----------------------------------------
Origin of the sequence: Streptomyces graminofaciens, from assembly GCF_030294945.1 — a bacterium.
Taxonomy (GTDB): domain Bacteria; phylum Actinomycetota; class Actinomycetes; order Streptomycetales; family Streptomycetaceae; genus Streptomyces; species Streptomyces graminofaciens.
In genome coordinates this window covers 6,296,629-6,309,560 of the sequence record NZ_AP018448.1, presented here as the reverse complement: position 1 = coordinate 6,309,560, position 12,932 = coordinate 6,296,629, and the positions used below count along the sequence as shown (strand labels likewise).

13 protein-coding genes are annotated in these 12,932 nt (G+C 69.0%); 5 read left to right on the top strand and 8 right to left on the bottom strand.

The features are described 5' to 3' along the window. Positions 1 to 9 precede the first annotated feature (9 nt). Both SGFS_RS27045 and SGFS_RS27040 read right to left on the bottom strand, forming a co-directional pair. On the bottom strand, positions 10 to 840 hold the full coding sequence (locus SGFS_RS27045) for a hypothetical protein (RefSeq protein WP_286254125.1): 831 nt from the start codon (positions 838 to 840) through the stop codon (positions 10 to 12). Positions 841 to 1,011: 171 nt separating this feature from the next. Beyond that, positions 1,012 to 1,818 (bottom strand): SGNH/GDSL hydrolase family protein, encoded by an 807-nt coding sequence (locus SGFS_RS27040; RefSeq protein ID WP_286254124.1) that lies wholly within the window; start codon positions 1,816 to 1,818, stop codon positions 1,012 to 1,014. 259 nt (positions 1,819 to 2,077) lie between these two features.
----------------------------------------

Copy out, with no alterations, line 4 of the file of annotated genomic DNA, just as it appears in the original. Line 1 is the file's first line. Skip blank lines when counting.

13 protein-coding genes are annotated in these 12,932 nt (G+C 69.0%); 5 read left to right on the top strand and 8 right to left on the bottom strand.